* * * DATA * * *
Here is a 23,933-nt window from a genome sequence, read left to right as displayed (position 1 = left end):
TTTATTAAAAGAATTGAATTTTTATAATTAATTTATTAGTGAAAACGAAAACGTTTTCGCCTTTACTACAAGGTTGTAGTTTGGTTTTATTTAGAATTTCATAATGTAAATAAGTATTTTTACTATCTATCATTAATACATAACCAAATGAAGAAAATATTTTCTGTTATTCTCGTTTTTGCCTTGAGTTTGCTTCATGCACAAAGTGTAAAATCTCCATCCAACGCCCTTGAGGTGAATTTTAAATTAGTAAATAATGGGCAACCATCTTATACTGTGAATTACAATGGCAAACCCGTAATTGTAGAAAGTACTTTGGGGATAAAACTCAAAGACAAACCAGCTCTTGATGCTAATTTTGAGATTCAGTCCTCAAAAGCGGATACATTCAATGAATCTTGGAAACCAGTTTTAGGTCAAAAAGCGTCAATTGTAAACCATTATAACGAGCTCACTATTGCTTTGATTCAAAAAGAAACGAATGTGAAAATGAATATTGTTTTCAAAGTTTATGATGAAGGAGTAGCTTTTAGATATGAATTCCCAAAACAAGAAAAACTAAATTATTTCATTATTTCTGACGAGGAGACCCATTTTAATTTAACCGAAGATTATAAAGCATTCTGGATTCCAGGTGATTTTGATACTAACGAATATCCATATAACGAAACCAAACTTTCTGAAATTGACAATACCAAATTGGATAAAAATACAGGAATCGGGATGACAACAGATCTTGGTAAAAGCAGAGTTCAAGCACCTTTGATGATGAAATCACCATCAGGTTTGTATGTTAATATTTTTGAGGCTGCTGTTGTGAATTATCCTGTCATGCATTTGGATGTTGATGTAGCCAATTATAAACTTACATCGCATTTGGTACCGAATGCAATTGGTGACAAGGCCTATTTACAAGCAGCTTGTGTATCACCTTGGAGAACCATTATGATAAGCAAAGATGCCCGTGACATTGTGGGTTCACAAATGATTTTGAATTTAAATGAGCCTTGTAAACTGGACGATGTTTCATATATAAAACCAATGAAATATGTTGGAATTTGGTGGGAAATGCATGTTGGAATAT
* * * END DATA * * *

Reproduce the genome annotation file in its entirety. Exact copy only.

Here is a 23,933-nt window from a genome sequence, read left to right as displayed (position 1 = left end):
TTTATTAAAAGAATTGAATTTTTATAATTAATTTATTAGTGAAAACGAAAACGTTTTCGCCTTTACTACAAGGTTGTAGTTTGGTTTTATTTAGAATTTCATAATGTAAATAAGTATTTTTACTATCTATCATTAATACATAACCAAATGAAGAAAATATTTTCTGTTATTCTCGTTTTTGCCTTGAGTTTGCTTCATGCACAAAGTGTAAAATCTCCATCCAACGCCCTTGAGGTGAATTTTAAATTAGTAAATAATGGGCAACCATCTTATACTGTGAATTACAATGGCAAACCCGTAATTGTAGAAAGTACTTTGGGGATAAAACTCAAAGACAAACCAGCTCTTGATGCTAATTTTGAGATTCAGTCCTCAAAAGCGGATACATTCAATGAATCTTGGAAACCAGTTTTAGGTCAAAAAGCGTCAATTGTAAACCATTATAACGAGCTCACTATTGCTTTGATTCAAAAAGAAACGAATGTGAAAATGAATATTGTTTTCAAAGTTTATGATGAAGGAGTAGCTTTTAGATATGAATTCCCAAAACAAGAAAAACTAAATTATTTCATTATTTCTGACGAGGAGACCCATTTTAATTTAACCGAAGATTATAAAGCATTCTGGATTCCAGGTGATTTTGATACTAACGAATATCCATATAACGAAACCAAACTTTCTGAAATTGACAATACCAAATTGGATAAAAATACAGGAATCGGGATGACAACAGATCTTGGTAAAAGCAGAGTTCAAGCACCTTTGATGATGAAATCACCATCAGGTTTGTATGTTAATATTTTTGAGGCTGCTGTTGTGAATTATCCTGTCATGCATTTGGATGTTGATGTAGCCAATTATAAACTTACATCGCATTTGGTACCGAATGCAATTGGTGACAAGGCCTATTTACAAGCAGCTTGTGTATCACCTTGGAGAACCATTATGATAAGCAAAGATGCCCGTGACATTGTGGGTTCACAAATGATTTTGAATTTAAATGAGCCTTGTAAACTGGACGATGTTTCATATATAAAACCAATGAAATATGTTGGAATTTGGTGGGAAATGCATGTTGGAATAT